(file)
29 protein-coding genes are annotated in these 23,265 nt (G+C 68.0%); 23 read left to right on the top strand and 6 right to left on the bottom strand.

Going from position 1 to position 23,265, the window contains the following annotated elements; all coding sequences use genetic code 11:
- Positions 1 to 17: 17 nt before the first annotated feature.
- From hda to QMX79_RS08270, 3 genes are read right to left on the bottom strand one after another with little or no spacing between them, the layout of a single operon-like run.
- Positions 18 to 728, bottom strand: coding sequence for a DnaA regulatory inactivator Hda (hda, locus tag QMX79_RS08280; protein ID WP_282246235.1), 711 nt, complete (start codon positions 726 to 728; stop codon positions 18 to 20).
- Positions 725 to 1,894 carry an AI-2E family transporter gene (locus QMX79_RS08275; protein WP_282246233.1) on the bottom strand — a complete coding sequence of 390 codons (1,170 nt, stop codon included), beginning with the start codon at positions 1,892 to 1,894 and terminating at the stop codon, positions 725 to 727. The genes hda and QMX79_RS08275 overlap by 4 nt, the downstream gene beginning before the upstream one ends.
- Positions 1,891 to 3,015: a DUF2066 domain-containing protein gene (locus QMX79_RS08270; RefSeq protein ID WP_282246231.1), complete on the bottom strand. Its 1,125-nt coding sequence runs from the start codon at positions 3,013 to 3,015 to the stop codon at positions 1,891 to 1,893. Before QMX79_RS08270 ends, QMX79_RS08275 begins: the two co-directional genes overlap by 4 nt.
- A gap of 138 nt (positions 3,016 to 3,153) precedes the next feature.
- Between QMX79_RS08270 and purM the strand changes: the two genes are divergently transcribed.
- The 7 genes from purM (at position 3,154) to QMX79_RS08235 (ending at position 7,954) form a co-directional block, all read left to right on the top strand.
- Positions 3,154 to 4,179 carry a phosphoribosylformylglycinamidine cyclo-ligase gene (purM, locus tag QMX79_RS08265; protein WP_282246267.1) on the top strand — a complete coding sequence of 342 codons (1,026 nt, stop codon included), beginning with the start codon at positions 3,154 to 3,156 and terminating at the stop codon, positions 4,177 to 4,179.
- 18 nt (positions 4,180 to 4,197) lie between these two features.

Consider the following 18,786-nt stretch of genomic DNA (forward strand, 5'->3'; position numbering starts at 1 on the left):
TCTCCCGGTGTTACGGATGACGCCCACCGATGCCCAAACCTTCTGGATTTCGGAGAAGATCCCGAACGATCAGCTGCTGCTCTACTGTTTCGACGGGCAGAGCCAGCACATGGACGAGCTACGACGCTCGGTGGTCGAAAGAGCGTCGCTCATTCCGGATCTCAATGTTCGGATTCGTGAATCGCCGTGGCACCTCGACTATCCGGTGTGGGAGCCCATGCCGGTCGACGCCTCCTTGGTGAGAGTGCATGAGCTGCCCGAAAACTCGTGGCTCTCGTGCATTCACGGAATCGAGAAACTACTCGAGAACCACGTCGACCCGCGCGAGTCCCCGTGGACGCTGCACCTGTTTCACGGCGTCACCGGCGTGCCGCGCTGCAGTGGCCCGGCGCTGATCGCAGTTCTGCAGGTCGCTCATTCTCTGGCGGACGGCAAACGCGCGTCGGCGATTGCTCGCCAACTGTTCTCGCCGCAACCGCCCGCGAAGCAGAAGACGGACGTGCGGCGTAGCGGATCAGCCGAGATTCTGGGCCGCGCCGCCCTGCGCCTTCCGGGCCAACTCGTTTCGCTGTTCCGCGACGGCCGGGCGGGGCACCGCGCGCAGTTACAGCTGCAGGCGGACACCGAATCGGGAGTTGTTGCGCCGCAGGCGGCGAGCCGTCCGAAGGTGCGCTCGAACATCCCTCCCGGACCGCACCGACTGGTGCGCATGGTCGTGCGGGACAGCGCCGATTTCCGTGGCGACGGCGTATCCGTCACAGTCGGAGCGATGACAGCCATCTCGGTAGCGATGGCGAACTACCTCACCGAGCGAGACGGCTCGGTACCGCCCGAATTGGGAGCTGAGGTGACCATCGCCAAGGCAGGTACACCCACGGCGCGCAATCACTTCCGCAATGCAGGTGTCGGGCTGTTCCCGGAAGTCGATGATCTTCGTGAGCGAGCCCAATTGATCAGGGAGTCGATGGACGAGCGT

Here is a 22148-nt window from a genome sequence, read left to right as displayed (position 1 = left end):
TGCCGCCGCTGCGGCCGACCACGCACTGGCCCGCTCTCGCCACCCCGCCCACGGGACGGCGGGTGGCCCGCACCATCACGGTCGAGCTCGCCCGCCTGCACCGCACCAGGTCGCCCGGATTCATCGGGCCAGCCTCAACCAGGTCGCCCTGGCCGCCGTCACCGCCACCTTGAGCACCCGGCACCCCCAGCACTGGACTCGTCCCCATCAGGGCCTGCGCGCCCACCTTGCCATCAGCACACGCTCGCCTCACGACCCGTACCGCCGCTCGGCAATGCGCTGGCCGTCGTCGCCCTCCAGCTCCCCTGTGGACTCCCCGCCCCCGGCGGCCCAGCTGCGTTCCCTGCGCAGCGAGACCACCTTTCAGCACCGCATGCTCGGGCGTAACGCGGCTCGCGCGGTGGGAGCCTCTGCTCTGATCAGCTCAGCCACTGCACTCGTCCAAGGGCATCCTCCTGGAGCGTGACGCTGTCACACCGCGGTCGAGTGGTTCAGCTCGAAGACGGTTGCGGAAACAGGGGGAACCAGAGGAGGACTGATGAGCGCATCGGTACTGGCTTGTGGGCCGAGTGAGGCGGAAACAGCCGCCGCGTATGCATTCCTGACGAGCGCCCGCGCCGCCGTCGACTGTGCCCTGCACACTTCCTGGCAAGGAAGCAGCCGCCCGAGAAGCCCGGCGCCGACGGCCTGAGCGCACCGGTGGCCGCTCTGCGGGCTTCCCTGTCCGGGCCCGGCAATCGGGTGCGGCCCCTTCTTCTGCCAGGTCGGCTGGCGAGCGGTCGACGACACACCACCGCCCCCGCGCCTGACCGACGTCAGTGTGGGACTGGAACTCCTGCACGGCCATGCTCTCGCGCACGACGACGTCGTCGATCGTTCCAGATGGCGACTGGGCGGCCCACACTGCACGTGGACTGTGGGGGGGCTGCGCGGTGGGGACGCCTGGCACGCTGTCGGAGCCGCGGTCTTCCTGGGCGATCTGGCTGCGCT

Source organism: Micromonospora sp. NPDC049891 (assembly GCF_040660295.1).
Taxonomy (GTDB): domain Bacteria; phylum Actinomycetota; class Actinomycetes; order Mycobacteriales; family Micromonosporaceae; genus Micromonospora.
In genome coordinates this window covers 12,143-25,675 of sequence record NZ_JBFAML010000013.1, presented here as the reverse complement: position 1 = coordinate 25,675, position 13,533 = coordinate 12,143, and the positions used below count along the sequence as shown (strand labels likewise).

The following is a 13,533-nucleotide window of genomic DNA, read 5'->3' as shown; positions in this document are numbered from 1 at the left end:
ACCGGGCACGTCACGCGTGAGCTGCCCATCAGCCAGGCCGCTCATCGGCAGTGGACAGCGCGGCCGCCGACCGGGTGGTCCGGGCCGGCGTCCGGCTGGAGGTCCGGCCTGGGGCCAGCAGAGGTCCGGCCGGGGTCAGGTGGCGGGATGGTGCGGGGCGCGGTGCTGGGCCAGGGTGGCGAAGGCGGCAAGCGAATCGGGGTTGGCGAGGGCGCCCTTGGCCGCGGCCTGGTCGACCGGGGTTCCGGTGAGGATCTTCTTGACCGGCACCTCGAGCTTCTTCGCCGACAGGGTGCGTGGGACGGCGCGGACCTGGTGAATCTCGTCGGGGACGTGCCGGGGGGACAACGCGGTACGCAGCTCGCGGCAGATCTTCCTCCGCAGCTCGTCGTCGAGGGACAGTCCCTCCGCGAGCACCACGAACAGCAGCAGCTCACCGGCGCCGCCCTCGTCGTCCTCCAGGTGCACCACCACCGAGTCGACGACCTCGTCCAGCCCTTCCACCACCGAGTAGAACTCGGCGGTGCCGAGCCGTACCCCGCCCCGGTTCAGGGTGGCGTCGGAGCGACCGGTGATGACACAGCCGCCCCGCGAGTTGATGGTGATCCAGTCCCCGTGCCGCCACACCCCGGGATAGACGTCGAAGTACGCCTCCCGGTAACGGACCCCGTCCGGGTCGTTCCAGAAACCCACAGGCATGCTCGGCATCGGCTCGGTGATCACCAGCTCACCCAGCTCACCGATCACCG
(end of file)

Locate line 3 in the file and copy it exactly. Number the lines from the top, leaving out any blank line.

- Positions 1 to 17: 17 nt before the first annotated feature.